Hawaii Faces Uphill Battle to Legalize Sports BettingHawaii
Hawaii’s state House has put forth a bill recently that would legalize sports betting in the state. They face quite the uphill battle, though, as Hawaii is one of only two states in the U.S. that doesn’t offer any form of legalized gambling. The state doesn’t even have any legal lotteries.
The proposal also includes a mammoth tax of 55% on all sports gambling wins, and it’s not even completely clear by the language who would be responsible for paying it.
It’s nice to see that Hawaii legislators are trying to push legalized sports gambling forward, but does it even stand a realistic chance?
The Massive Tax Bill
The Hawaii proposal, which was put forth by Representative John Mizuno, calls for a 55% tax that would be levied on all sports bets. That’s an extremely high amount, compared to some other states such as Iowa and Nevada.
But, one of the biggest questions right now is who would be responsible for paying that tax. The language of the bill makes it seem like it’s possible that the bettors themselves would pay the tax. In other words, if a bettor won $100 on a wager, they’d receive $45.
Mizuno clarified the text of the bill recently, though, saying the tax would be paid by the sports betting operators. That sounds much more reasonable.
In fact, Mizuno said that Hawaii’s proposed bill would mimic that of New York, which recently launched mobile sports betting to complete their path to fully legalized sports gambling.
Who Would Regulate It?
A major hurdle that Hawaii faces in not only passing sports gambling legislation but getting it operational is that the state doesn’t offer legalizing gambling of any form now. That means a completely new agency would have to be formed to oversee all sports betting action. In most other states, an already-existing gambling agency becomes responsible for sports wagering.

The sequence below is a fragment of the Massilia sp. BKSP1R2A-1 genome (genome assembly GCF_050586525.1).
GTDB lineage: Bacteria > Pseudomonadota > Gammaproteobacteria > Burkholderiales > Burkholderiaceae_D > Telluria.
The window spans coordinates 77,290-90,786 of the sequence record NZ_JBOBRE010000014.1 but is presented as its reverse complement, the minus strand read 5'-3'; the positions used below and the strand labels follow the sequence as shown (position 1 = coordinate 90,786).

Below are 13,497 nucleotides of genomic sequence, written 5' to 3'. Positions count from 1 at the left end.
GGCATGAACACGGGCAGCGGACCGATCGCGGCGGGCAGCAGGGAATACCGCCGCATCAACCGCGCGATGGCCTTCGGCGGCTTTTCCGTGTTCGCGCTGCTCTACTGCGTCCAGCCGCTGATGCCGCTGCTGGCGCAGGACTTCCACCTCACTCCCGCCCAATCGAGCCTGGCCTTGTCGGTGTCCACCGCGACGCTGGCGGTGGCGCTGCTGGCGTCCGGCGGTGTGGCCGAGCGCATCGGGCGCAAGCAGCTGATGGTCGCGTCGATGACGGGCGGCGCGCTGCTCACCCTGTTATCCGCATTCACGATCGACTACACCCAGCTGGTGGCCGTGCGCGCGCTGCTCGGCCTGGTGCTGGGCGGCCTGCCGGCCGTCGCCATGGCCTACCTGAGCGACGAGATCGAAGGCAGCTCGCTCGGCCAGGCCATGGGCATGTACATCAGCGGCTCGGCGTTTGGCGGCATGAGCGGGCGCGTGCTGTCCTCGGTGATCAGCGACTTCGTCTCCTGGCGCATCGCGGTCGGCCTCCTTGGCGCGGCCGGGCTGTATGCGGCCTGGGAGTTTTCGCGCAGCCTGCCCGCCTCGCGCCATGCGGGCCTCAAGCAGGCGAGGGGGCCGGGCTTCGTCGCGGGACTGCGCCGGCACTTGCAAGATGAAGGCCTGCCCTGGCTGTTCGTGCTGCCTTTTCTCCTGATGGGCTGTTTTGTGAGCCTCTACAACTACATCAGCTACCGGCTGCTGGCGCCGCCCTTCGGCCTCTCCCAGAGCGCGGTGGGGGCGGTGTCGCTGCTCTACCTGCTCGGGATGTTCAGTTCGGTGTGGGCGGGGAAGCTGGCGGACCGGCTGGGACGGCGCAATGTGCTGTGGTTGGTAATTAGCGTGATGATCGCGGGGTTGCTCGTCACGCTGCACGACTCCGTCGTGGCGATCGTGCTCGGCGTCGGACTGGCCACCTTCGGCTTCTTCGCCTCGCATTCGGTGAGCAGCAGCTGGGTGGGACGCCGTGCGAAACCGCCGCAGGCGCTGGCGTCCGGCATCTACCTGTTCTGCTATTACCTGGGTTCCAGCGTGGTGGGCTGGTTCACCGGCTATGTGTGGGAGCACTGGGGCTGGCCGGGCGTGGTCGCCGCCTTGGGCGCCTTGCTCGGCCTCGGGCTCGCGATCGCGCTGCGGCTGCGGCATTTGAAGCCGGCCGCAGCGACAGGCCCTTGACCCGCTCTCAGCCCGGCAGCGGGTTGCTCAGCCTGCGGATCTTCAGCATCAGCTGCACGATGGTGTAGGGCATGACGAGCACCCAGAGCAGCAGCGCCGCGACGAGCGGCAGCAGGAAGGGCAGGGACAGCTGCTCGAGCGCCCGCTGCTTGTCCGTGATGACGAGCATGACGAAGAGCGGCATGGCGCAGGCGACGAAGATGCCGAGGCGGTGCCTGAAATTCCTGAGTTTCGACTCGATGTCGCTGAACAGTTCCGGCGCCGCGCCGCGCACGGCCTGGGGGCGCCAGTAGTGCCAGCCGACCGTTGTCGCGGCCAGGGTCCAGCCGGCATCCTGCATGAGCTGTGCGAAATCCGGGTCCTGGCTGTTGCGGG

Mizuno’s bill would create a new department under the state’s existing Department of Business, Economic Development and Tourism. Exactly how that agency would regulate sports betting action is obviously up in the air.
The bill’s language also doesn’t specify how many operators would be allowed to open up shop in the state, though many people have figured it would be nine — since that’s the number included in other proposed bills.
In addition, it’s likely that Mizuno would likely push for mobile sports wagering, which would allow people throughout Hawaii’s islands to bet from wherever they are.
Uphill Battle, But Hope
Mizuno admits that it will be quite the uphill battle, since Hawaii and Utah are the only two states in the U.S. that don’t allow any form of legalized gambling. At the same time, he’s hoping that the progress that’s being made in sports betting throughout the rest of the country will help influence other state lawmakers.
He also believes that most people who want to gamble on sports are already doing so now — even if they’re doing it illegally. So, in his words, “let’s tax it and use those taxes to help with homelessness, to reduce crime.”
The lawmaker realizes that Hawaii is very conservative when it comes to many social issues, and gambling is one of those. But, he’s hoping the massive financial impact — thanks to that large 55% tax — might help change their minds.